Herman Cain Jabs Back at Today Show Host Who Questions His Qualifications

On Monday's Today show, substitute host Savannah Guthrie got snippy with GOP presidential contender Herman Cain as she played up his lack of time in government as a negative and demanded of the former head of the Godfather's pizza chain: "If you were still a CEO, if you were in business, would you hire someone for a key role who had no experience whatsoever in business?"

For his part, Cain jabbed back that his experience as a businessman, away from the Beltway, was exactly what government needed now.

(video after the jump)

Cain asserted: "If you look at any successful businessperson...they learn how to solve problems. Work on the right problems, surround yourself with the right people, and then make sure you put together the right plans. That's not happening in Washington, D.C."

However Guthrie would not let go of her attack line that Cain was too inexperienced to run for president as she huffed: "You've acknowledged that you have no foreign policy experience. And, in fact, you've minimized the importance of it saying it's something you can learn about later or you will just listen to experts. At a time this country is in two wars, is that sufficient?"

Cain countered that he has been consulting with former intelligence and military experts but then went on to insist: "You don't need foreign policy experience to know who your friends are and who your enemies are, you don't need foreign policy experience to know that you don't tell your enemy what your next move is."

The following is the full interview with Cain as it was aired on the July 4 Today show:

SAVANNAH GUTHRIE: Alright, NBC's Kristen Welker at the White House. Thank you. Republican presidential hopeful Herman Cain is with us now from Philadelphia. Mr. Cain, good morning. Thank you for being with us.

[On screen headline: "Race For The White House, Can Herman Cain Take On GOP Frontrunners?"]

HERMAN CAIN: Good morning, Savannah. It's my pleasure, thank you.

GUTHRIE: Well you've been getting some momentum as of late. The recent Iowa poll from last week has you third behind Mitt Romney and Michele Bachmann. Simple question to you: what is your message and why is it resonating?

CAIN: My message is common sense solutions and problem solving. I spent all of my career as a problem solver in business, and the reason that it's resonating is because the American people are saying -- and I've gotten this from all over the country – that they are ready for some solutions, rather than creating more problems. And the fact that I have been a problem solver in business, in various different types of businesses, that's resonating with people. They are rejecting the fact or rejecting the old notion that you must have had held public office in order to do a good job in leading this nation.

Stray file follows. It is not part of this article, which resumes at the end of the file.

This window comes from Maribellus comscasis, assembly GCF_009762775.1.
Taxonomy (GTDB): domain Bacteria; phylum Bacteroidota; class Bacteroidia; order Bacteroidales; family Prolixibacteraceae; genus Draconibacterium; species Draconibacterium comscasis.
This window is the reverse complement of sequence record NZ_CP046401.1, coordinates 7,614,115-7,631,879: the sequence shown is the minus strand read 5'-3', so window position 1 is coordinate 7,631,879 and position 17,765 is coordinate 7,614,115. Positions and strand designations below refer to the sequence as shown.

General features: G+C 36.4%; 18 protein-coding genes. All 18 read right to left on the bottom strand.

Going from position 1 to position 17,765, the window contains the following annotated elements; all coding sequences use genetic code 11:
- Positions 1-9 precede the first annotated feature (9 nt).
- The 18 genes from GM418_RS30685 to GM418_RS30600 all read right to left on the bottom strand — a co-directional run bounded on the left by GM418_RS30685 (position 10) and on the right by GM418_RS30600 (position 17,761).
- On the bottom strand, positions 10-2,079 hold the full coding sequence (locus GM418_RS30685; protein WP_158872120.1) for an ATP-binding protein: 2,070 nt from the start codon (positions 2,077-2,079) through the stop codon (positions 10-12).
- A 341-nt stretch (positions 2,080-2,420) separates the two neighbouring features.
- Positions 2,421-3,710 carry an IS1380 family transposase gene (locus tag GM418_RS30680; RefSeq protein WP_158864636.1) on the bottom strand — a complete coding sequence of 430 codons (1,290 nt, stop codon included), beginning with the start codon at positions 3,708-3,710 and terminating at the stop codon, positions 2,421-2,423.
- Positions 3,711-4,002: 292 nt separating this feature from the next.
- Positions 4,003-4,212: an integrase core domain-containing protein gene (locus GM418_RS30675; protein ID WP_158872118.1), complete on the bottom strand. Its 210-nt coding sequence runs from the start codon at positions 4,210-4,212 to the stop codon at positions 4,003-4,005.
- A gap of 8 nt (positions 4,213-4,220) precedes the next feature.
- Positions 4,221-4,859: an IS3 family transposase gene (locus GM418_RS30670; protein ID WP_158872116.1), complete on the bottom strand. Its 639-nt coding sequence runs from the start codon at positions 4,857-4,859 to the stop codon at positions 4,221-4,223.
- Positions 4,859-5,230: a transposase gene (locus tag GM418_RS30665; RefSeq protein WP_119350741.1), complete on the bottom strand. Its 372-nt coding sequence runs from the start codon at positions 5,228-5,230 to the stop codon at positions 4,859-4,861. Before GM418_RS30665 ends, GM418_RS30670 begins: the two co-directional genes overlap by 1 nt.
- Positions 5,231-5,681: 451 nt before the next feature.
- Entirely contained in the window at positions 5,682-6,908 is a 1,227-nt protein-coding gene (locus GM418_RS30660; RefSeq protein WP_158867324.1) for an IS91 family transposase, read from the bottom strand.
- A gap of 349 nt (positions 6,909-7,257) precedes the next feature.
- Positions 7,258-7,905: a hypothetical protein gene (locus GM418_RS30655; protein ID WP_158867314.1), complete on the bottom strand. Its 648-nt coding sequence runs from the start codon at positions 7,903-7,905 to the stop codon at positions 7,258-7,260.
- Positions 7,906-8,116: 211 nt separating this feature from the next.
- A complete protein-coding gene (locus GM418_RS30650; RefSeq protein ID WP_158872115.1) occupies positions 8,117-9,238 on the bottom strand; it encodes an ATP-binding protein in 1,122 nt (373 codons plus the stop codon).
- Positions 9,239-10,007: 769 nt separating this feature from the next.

GUTHRIE: Well I wanted to ask you about that-

CAIN: Yes.

GUTHRIE: -because you said essentially your inexperience, the fact that you have never been elected-

CAIN: Yes.

GUTHRIE: -and never held public office is a plus. My question to you is, if you were still a CEO, if you were in business, would you hire someone for a key role who had no experience whatsoever in business?

CAIN: In business we hire people at a level based upon their experience and based upon their qualifications. And then they are able to work their way up and demonstrate their problem solving capabilities. That's what happens in business. And if you look at any successful businessperson, in any successful business, they learn how to solve problems. Work on the right problems, surround yourself with the right people, and then make sure you put together the right plans. That's not happening in Washington, D.C.

GUTHRIE: You think-

CAIN: The American, the American people, Savannah, they like the idea that I'm a problem solver and not a politician.

GUTHRIE: Well you've acknowledged that you have no foreign policy experience. And, in fact, you've minimized the importance of it saying it's something you can learn about later or you will just listen to experts. At a time this country is in two wars, is that sufficient?

CAIN: I wouldn't say that's sufficient. And I want to make one correction. I'm not waiting until I get elected. I'm already talking to national security people, former intelligence people, talking to former generals and people in the military to begin to develop ideas about how I would deal with those crises that we're in. So, no, I'm not minimizing that. But here's one thing. You don't need foreign policy experience to know who your friends are and who your enemies are, a you don't need foreign policy experience to know that you don't tell your enemy what your next move is. So I'm not minimizing it. I'm already working on getting up to speed on that topic.

GUTHRIE: Some of the statements you've made have been controversial. I want to ask you about something you said recently. You said that the liberal establishment is scared, that, quote, "a real black man might run against President Obama." What did you mean by that?

CAIN: Well what I meant by that, in the mode of a Martin Luther King Jr., a real black man that can be decisive. A real black man that has leadership experience. A real black man that understands how to address the right problems. And a real black man that understands that the business sector is the engine to growing this economy. Right now we do not have that leadership in the White House.

GUTHRIE: Herman Cain, we've got to leave it there. We're out of time. It's good to have you with us today, sir. Thank you.

Geoffrey Dickens
Geoffrey Dickens
Geoffrey Dickens is the Deputy Research Director at the Media Research Center.